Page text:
Running: Here we are now. Entertain us

It’s not enough to run a hard, clean race anymore.

The burning in the lungs, in the legs, no longer cuts it.

It’s not enough to cross the line, knowing you left everything behind on the course.

I’m not just talking here about fast runners; I’m referring to everyone who decides, no matter what their pace, that they’re going to wake up, put on their shoes and run their chosen distance to the best of their ability.

It’s not enough anymore.

Races need to be entertaining now.

A 10 km, half-marathon, even a marathon doesn’t satisfy people any more. They want color runs (, where they are coated in a special dust over the course of the run and end up looking like human tie-dye shirts.

Of course a color run is pretty tame compared to Tough Mudders ( Tough Mudders are for people who believe that pure races aren’t, well, tough enough.

They willingly pay to run a course that combines military basic training with sheer stupidity, such as fire and electrical obstacles.

Don’t take my word for it. Right on the website, the company declares “Marathons are boring. And the only thing more boring than doing a marathon is watching a marathon. Road-running may give you a healthy set of lungs, but will leave you with as much upper body strength as Keira Knightley.

“At Tough Mudder, we want to test your all-around mettle, not just your ability to run in a straight line, on your own, for hours on end, getting bored out of your mind. Our obstacle courses are designed by British Special Forces to test you in every way and are meant only for truly exceptional all-around people, not for people who have enough time and money to train their knees to run 26 miles.”

Really: “Truly exceptional all-around people.”

We look forward to seeing those truly exceptional all-around people run a 2:03 marathon. Or a 59 minute half-marathon.

Those same, truly exceptional all-around people routinely expose themselves to all manner of injuries running participating in Tough Mudders. Broken bones, lacerations, heat dehydration and more have all been well documented.

This trend doesn’t just extend to racing.

Hell,  just running needs to be entertaining now.

No longer is it enough to hear the sound of your breathing, the soft pad of your foot-falls. One of the most popular downloads currently? An application that simulates zombies chasing you while you run.

Seriously, you want to feel your guts pulled out – and not by zombies? Run some hard repeats. I suggest 400 metres. They’re fast and hard enough to make you wish a zombie would devour your brains and end your misery.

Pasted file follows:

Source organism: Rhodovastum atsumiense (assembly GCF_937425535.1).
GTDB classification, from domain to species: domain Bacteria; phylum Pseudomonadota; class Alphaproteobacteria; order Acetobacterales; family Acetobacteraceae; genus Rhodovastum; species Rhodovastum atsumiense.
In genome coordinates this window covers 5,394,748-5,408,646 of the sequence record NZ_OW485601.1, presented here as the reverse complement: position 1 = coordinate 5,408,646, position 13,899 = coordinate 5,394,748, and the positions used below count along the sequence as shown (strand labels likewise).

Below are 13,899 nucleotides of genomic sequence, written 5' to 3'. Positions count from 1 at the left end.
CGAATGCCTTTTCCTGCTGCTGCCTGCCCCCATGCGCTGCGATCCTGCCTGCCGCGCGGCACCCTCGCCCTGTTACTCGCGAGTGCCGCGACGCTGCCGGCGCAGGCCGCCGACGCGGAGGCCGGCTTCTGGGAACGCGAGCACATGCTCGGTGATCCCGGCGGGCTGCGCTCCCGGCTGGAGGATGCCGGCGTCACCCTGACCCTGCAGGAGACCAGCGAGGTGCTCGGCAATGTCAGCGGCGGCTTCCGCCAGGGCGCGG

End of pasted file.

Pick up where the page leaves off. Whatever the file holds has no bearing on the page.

I would suggest the precursor of all this is the rock and roll run series ( Personally, I’m not big on having bands barrage my ears when I’m trying to concentrate and stay locked into my pace. Obviously, though, there’s a large appetite for that sort of thing.

It’s sad, really.

I think of all the great literature running has inspired, the motivating essays, the affirmation of what a meditative, personal endeavor running is and how it moves us and changes our lives.

Here’s Benjamin Cheever writing about a Sergeant who began running while he served in Iran. “One of the appeals of running is it’s the one place I can be alone over here,” Sergeant First Class Gene D. Worthy told Cheever. “Alone with my thoughts, reflect on my day….”

What runner doesn’t understand that?

Running is exercise, a form of meditation, a way to test and measure ourselves. If it’s about noise, then that’s a cheering crowd as you cross the line.

Are you a Tough Mudder? If you laid it out on the line, assuredly.

And if you don’t think that’s enough, then you obviously didn’t push yourself hard enough.

Running is pure, beautiful, the silence of your feet on pine needles on a forest trail, your hard breath as you crest a sharp hill.

Your motion in time and space. Your thoughts.

It’s simple. Quiet.


You’re home.


About subthree

A multiple award-winning journalist, I'm currently a contributing editor with both Canadian Running and Canadian Cycling magazines. My articles have appeared in Explore, Canadian Geographic, enRoute, The National Post, The Globe and Mail, and many other magazines and newspapers. Formerly a competitive cross-country mountain biker, I switched to running in 2006. I've run seven marathons, qualifying for Boston five times (and which I've run once). Generally, I've placed or won in my age group in races, in distances ranging from five and 10 kms to half and full marathons. I've also taught spin classes at a number of leading Eastern Canadian gyms. Sub-three was a 2012 #Runchat finalist for Best Overall Blog.
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4 Responses to Running: Here we are now. Entertain us

  1. I completely agree, but I guess it comes down to why you run and whether or not you are the kind of person who prefers to internalise or externalise your thoughts when doing exercise. Personally I run because it’s the only time I don’t feel I should be doing something else. And after a session of just half a dozen 400m repeats last night I almost wished i’d run a marathon instead.

    • subthree says:

      I find the short stuff tougher as well. I also did 400s this week and the intensity is just killer. I’ll take one mile repeats over those any day.

      There’s been a lot written about associative and dissociative runners. The latter tend to use iPods, etc to block pain and don’t focus on the “here and now,’ if you will. Researchers contend that the former are better runners because they’re greater attuned to their bodies.

      We feel pain, therefore we exist. Ha.

      Thanks for reading.

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